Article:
Journal of Clinical Immunology

, Volume 30, Supplement 1, pp 103–108

Immunoglobulin Responsive Chronic Pain

Authors

    • Pain Research Institute, 3rd Floor, Clinical Sciences CentreLiverpool University
Article

DOI: 10.1007/s10875-010-9403-8

Cite this article as:
Goebel, A. J Clin Immunol (2010) 30: 103. doi:10.1007/s10875-010-9403-8

Abstract

Introduction

Over the last 15 years, clinical and experimental data have emerged that suggest that peripheral and central, glial-mediated neuroimmune activation is both necessary and sufficient to sustain chronic pain. Immune modulation appears to be, therefore, a possible new therapeutic option.

Materials and Methods

The Medline database and international trial registry databases were searched using the keywords “intravenous immunoglobulin” or “IVIG,” “pain” or “chronic pain,” “neuropathic pain,” “CRPS,” “complex regional pain syndrome” or "fibromyalgia.”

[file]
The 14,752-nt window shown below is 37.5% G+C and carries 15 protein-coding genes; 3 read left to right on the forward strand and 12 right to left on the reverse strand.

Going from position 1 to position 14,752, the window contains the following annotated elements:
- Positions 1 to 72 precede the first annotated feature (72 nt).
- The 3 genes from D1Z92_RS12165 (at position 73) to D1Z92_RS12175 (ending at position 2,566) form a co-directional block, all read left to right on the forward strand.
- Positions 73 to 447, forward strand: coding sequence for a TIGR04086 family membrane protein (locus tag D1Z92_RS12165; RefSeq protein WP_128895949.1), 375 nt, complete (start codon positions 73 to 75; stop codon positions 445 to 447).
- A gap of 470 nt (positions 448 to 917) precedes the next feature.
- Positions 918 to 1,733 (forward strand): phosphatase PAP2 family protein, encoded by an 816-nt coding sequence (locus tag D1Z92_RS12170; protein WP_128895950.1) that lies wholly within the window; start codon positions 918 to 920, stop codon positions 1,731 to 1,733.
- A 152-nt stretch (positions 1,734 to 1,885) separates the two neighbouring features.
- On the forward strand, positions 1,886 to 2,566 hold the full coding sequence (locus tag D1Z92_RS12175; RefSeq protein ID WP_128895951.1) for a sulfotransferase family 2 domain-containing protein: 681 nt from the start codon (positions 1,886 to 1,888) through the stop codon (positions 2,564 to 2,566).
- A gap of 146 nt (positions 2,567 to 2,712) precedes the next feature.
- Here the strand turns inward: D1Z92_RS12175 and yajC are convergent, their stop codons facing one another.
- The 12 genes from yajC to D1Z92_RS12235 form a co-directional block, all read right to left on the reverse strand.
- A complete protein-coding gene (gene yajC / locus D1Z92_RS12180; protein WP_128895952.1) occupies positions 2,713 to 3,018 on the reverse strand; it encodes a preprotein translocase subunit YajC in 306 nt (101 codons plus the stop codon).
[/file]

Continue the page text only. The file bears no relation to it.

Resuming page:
Results

Evidence from RCTs suggest that IVIG is effective to reduce pain in complex regional pain syndrome (low-dose IVIG) and post-polio syndrome (high-dose IVIG), and open trials have suggested efficacy in additional pain conditions.

Conclusion

IVIG therapy may emerge as a novel treatment modality for refractory cases. However, before this drug can be confidently used by clinicians, important questions need to be answered concerning optimal treatment doses, duration of treatment, and its effect on function and quality of life.

Keywords

IVIGchronic painCRPScomplex regional pain syndromepost-polio syndromeintravenous immunoglobulin

Copyright information

© Springer Science+Business Media, LLC 2010